Kashmiris have long dreamt of creating an independent nation up there in the bright green valleys of the Himalayas. It’s an earnest desire India has no intention of allowing.
The region has been a flashpoint for more than 60 years now, rebellion against India’s rule over Kashmir is neither new nor surprising – and the brutality of the state’s response is equally familiar.
In the 1990s, India came down hard on a widespread uprising in the Kashmir valley – killing, torturing, disappearing, and imprisoning thousands. Some estimates put the number of people killed since 1989 at 70,000. Some 8,000 non-combatants are thought to have been disappeared, and 6,000 are believed to have been buried in mass graves.
In the quest of rebellious history of Kashmiri Muslims I found that in the 80s and 90s, a few thousand militants were at the vanguard of the independence struggle. There are far fewer now – perhaps 250 or so – but opposition to Indian rule appears to be becoming more widespread.
The region has seen heightened tension and increased unrest since July last year. Last summer was one of the bloodiest in the Muslim-dominated valley in recent years. Following the killing of influential militant Burhan Wani by Indian forces last July, more than 100 civilians lost their lives in clashes during a four-month-long security lockdown in the valley.
Wani, 22, is largely credited with reviving and legitimizing the image of militancy in Muslim-majority Indian-administered Kashmir.
Nearly six years back in 2010, when Indian security forces killed 120 protesters. Wani, who was then 15 years old, is said to have joined a small group of homegrown militants after he and his brother were humiliated and abused by Indian soldiers.
Burhan Wani became a rebel but there are reasons behind it not just one but several reasons, many things involved in it.
Wani was a rebel but he wasn’t the only one, you can find many Burhan’s in the Valley.
This April has brought an extreme degree of violence in the valley of Kashmir, India’s armed forces reached a new low in the long history of alleged human rights abuses in the Indian state of Jammu and Kashmir, when they beat and then tied a 24-year-old shawl weaver named Farooq Ahmad Dar to the front of a jeep on April 9, using him as a human shield against stone-throwing crowds.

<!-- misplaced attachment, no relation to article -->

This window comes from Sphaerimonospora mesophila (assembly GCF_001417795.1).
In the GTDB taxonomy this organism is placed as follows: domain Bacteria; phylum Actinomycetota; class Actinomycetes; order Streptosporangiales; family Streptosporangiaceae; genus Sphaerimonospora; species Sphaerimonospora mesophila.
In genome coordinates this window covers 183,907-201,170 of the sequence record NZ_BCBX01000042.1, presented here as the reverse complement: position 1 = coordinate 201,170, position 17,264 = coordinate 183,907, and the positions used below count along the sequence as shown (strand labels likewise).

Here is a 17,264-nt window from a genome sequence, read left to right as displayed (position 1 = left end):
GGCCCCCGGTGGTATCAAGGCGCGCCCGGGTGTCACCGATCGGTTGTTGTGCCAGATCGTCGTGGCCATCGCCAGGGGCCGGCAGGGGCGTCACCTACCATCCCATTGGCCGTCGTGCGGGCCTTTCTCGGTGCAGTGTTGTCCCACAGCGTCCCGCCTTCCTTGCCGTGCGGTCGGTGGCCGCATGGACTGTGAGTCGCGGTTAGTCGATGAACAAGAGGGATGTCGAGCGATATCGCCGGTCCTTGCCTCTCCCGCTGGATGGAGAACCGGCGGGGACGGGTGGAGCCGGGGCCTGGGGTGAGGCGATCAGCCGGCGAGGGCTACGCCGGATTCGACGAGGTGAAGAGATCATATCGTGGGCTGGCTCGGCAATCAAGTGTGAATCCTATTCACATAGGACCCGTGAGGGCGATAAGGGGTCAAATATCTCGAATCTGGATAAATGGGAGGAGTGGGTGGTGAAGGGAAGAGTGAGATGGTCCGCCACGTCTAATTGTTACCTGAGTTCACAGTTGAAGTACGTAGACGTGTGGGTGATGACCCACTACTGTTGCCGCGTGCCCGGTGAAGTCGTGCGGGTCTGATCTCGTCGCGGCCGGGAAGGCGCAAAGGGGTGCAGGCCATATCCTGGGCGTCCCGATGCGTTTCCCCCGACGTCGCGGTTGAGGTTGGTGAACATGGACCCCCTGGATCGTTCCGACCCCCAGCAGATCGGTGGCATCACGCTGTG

The abuse of Mr. Dar occurred the day Kashmiris voted to fill a seat in the local Srinagar assembly. Following a call by separatists to boycott the election, only 7 percent of local Kashmiri voters turned out to vote, a low not seen in 27 years.
In the evening when eight people were killed in violence on Election Day.
As a matter of fact Mr. Dar never supported the separatists, complained: “I voted, and this is what I got in return. Do you think it will help India in Kashmir? No. It will give Kashmiris another reason to hate India.”
High unemployment and complaints of heavy-handed tactics by security forces battling street protesters and fighting insurgents have aggravated the problem.
More than 60% of the men in the valley are under 30, and more than 40% of men in Kashmir are jobless, restless and angry. Kashmir, clearly, appears to be teetering on the brink of an open public revolt against Indian rule.
The anger has spilled out onto the streets and young women are leading the charge, there is no event in recent memory that saw girls coming out in the streets.
Young girls have become the new face of protests in the Kashmir valley wracked by years of violence and brutal retaliation of government forces.
According to one of the students Syed Marissa Muzafar “I have seen blood of our brothers, sisters, mothers and fathers running through the streets like that of sheep when butchered. How long do you think one would remain indifferent?”
Life is uncertain, a very thought that “they aren’t safe anywhere, neither at their home nor in the streets”, is killing Kashmiris.
When you suffer atrocity after atrocity you lose all fear. It seems like Kashmiris aren’t scared of anything now.
Where will it end or it’s never ending power play of Modi government who’s not yet interested to address Kashmir issue on priority level?
India and Pakistan have disputed the territory for nearly 70 years – since independence from Britain.
India and Pakistan each administer a portion of Kashmir, but both claim the territory in its entirety. Most people in the Indian-controlled portion favor independence or a merger with Pakistan.
Many say the federal government’s near-complete lack of engagement and dialogue with local stakeholders and Pakistan, a complete mistrust of the local government and a lack of development and jobs have left most people jittery and alienated.
Our heart aches for the people of Kashmir, Our heart beats for the people of Kashmir not only because they are Muslims but because they are human beings like us.
Kashmiri people had a long tiring history, they have struggled for decades, and grief is the price one pays for love. People of Kashmir have a hope that one day; the blood of innocents will help us gain our freedom.
At this point the government should begin talking with the stakeholders – Pakistan, the separatists, mainstream parties, the minority Kashmiri Hindus- and start “thinking of not a military solution, but a political way”.
The Kashmir issue is very complicated but ultimately the people who suffer are the Kashmiri people. Although it is going to be a long and difficult road ahead but India and Pakistan should work together with strong involvement from the U.N to resolve the Kashmir issue.
A restrained, diplomatic response might be its wisest route.